“Eat well – feel good” – EU campaign encouraging children to eat fruit and drink milk at odds with their policy on crystalline fructose and isoglucse

This week saw a number of alarming reports relating to obesity. Firstly, the WHO published a report warning that obesity (alongside smoking and alcohol consumption) could lead to a 70% increase in the rates of cancers being diagnosed over the next twenty years. Secondly, Public Health England reported that two-thirds of the UK are overweight.

It was also a week in which the European Commission announced a new campaign to encourage school children to “Eat well – Feel good”. The Commission, at a cost EUR 230 million per school year, is merging two separate projects that fund fruit and milk consumption in schools. The Commission press release states,  “In a context of declining consumption among children for these products, the aim is to address poor nutrition more effectively, to reinforce the educational elements of the programmes and to contribute the fight against obesity.

A well intentioned plan but clearly not working.  Given the choice between an apple (5% fructose) and a sugary-syrupy chocolate bar which one is the kid going to choose? Given the choice between a glass of milk (lactose not fructose) and a Coke (crystalline fructose in high concentrations) which one is the kid going to chose? The fruit is tossed to the bottom of the school-bag left to bruise alongside the empty “biscuit” wrappers.

Parents require nerves of steel and an unbendinding determination to prevent their children from getting access to sugary artificial food products. Even if schools ban sweets, chocolates and sugared drinks from school premises these products are so cheap they easily fall into the budget of children’s weekly pocket money meaning many children can (and do) buy it on the way home from school.

Which does rather beg the question whether officials in the Commission are really talking to each other and trying to tackle the problem of obesity with proper policies and effective legislation rather than passing laws that allow manufacturers of crystalline fructose to peddle their product to the young and vulnerable and to allow manufacturers of starch to increase their production of cheap isoglucose (known as high fructose corn syrup in the US) with which to coat Europe’s processed food?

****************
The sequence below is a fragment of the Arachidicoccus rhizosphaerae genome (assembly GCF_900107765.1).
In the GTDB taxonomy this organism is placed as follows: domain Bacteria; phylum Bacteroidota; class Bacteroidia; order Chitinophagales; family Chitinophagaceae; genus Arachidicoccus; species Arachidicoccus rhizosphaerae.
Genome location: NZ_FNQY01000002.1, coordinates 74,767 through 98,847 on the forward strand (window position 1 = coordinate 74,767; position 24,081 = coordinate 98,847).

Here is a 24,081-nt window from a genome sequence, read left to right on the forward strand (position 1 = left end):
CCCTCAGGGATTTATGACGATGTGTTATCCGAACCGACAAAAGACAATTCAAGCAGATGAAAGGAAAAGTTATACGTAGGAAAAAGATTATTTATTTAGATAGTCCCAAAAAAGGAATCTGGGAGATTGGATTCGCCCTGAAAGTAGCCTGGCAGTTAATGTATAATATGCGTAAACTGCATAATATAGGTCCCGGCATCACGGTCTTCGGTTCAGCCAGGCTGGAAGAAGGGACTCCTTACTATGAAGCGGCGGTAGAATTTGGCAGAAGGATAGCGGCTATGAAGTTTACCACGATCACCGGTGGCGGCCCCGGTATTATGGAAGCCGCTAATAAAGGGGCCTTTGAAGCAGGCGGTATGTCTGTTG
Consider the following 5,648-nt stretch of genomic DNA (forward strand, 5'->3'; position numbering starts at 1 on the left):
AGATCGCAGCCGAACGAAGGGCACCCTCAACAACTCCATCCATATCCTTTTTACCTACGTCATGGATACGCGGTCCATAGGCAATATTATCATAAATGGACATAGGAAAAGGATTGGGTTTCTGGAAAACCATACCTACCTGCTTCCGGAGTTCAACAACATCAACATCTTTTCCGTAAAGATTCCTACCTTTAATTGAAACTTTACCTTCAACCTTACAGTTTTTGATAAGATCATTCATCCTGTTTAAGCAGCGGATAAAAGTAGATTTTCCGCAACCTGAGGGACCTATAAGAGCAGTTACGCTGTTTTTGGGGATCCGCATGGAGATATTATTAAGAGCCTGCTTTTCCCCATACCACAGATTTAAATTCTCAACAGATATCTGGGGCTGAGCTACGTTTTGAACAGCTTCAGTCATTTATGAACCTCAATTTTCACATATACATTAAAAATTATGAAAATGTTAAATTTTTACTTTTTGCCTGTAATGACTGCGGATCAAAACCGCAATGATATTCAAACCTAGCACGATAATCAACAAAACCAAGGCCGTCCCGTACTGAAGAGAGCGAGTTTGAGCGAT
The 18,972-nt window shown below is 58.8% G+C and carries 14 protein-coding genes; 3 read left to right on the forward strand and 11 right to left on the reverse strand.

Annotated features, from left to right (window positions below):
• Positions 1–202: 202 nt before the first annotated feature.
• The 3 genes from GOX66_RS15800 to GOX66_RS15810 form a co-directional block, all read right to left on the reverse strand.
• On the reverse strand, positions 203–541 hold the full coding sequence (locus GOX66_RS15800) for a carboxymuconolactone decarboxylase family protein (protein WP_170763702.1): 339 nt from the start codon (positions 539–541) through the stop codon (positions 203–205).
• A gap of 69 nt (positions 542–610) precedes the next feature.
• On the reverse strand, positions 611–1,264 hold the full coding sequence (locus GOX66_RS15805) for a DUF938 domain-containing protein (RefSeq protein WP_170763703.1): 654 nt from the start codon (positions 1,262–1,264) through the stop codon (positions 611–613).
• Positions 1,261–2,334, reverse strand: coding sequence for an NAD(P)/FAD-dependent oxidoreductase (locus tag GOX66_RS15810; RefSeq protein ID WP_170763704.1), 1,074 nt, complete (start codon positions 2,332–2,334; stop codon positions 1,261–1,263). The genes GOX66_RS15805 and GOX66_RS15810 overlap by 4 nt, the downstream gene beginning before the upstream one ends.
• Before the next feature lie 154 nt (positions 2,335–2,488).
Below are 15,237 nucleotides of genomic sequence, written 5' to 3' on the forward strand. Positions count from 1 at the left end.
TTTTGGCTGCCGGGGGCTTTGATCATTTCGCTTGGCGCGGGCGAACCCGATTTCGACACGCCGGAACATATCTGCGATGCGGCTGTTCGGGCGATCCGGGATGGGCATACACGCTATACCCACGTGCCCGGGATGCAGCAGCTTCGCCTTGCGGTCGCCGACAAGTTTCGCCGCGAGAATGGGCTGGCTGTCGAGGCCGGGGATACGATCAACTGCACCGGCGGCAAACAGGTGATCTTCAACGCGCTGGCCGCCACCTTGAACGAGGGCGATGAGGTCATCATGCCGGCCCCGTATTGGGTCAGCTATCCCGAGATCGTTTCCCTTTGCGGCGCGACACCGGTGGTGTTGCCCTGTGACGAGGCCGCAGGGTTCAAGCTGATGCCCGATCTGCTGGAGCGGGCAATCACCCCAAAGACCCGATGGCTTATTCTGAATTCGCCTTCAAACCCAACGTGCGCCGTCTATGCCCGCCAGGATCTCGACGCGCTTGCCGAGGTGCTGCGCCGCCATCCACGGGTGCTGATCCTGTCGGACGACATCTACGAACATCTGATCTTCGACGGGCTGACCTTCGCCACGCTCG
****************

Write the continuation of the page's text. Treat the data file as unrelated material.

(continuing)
Campaigns such as “Eat well – feel good”, though well intentioned, can never be effective so long as  other aspects of Europe’s dietary consumption are ignored and glossed over. Perhaps the European Commission may want to consider this comment made by 91 year old Harry Leslie Smith who, responding to a piece on the UK Human Rights Blog addressing the issue of a “right to food”, noted:

Growing up in the North of England in the 1920s and 1930s, I knew hunger as did my ancestors who despite the “charter of the forest” lived miserable, hungry, short lives…

…… malnutrition today is not caused by want of food but the type food on offer to the poor which is empty of nutrition but rich in fat, sodium and chemicals that only a food scientist without a moral conscience could devise.

The issue in this country shouldn’t be about one’s right to food, the issue must be about one’s right to food that has quality and that is not going to happen unless we neuter the food lobby’s influence on parliament and change the way food is farmed, processed and delivered to our stores. Don’t get me wrong because what we face today is a crisis and too many lives have been ruined by this austerity. But no matter how real 21st century want is to those who must endure it, they still don’t know, thank god, the ravenous despair of the Great Depression. Yet if we continue down this road of cutbacks who knows, perhaps my yesterday will be everyone’s tomorrow?

The civil-action group “Sum-of Us” has set up a petition with the following message, “EU Food Standards Agency: Don’t allow Big Food to mislead consumers on fructose health claims.” They are looking to get 70 000 signature and already have 60 205.

Their message may be crude – but in the absence of such campaigns how else are individual consumers, concerned about their children’s health, going to get their message through to those who can affect real change in Brussels?

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